Update 2021-01-26: after receiving some documentation from the IDEASSat team, we’ve learned that there is in fact a CRC. The CRC algorithm is CRC16_CCITT_FALSE using the nomenclature of this online calculator, and it covers most of the useful payload data in each of the 9 frames. A single CRC in the last frame is computed over the data in all the frames.

As an example of this, if we take the 9 frames shown above and throw away the 0x7e flags, the AX.25 headers, and the byte indicating the frame number, we are left with

f4b2420741c3d042787fffdf02152000000000010100
000101030401ffff0780072007180780072807180000
0300670b0b0000000000000000089b04810cb8044b0d
b7035a032101a80cd802800cb8005817680008077800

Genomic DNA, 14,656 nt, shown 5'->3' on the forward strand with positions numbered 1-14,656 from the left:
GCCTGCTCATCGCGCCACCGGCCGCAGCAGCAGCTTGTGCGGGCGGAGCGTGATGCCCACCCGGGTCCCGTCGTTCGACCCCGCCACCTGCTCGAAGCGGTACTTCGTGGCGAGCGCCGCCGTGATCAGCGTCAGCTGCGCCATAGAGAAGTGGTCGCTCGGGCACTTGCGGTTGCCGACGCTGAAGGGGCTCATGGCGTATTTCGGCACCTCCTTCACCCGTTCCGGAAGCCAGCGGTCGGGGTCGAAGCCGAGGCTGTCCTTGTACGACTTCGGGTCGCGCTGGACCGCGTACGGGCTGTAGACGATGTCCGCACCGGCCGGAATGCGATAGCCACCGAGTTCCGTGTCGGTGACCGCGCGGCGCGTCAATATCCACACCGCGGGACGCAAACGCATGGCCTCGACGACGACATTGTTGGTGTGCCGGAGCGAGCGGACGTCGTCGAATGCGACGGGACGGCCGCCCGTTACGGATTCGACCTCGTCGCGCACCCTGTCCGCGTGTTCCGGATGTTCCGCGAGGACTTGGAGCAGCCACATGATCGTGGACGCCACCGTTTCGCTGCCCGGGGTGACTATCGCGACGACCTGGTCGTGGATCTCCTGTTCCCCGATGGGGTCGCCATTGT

08071800080710fbf81fe000181fe001802f10000000
000000000004f800004230424d46554e000000000000
0000000000000000000000000000000000000e6a00ba
07d0ff230c76f483d9cef5c2d4f0ad3047025d810000
271000002b14f81cf51afd0000000000000000000000

The last 11 bytes are zero padding. Immediately before this comes the CRC, which in this case is 0x1afd. The first 4 bytes are a beacon counter and are not protected by the CRC. The remaining of the data shown here (starting with 41c3d0… and ending with …f81cf5) is protected by the CRC.

I am going to improve the gr-satellites decoder by using an idea of Andrey Kopanchuk UZ7HO. The new decoder will sync off the end of the “AX.25 header” of the first frame (using the UART encoding of 4130f000 as a 40 bit syncword), take all the frames following that syncword (using the known fixed size), perform UART decoding, reassemble the CRC protected data and check the CRC.

Many thanks to the IDEASSat team for getting in touch with us.

Leave a comment

Your email address will not be published.

This site uses Akismet to reduce spam. Learn how your comment data is processed.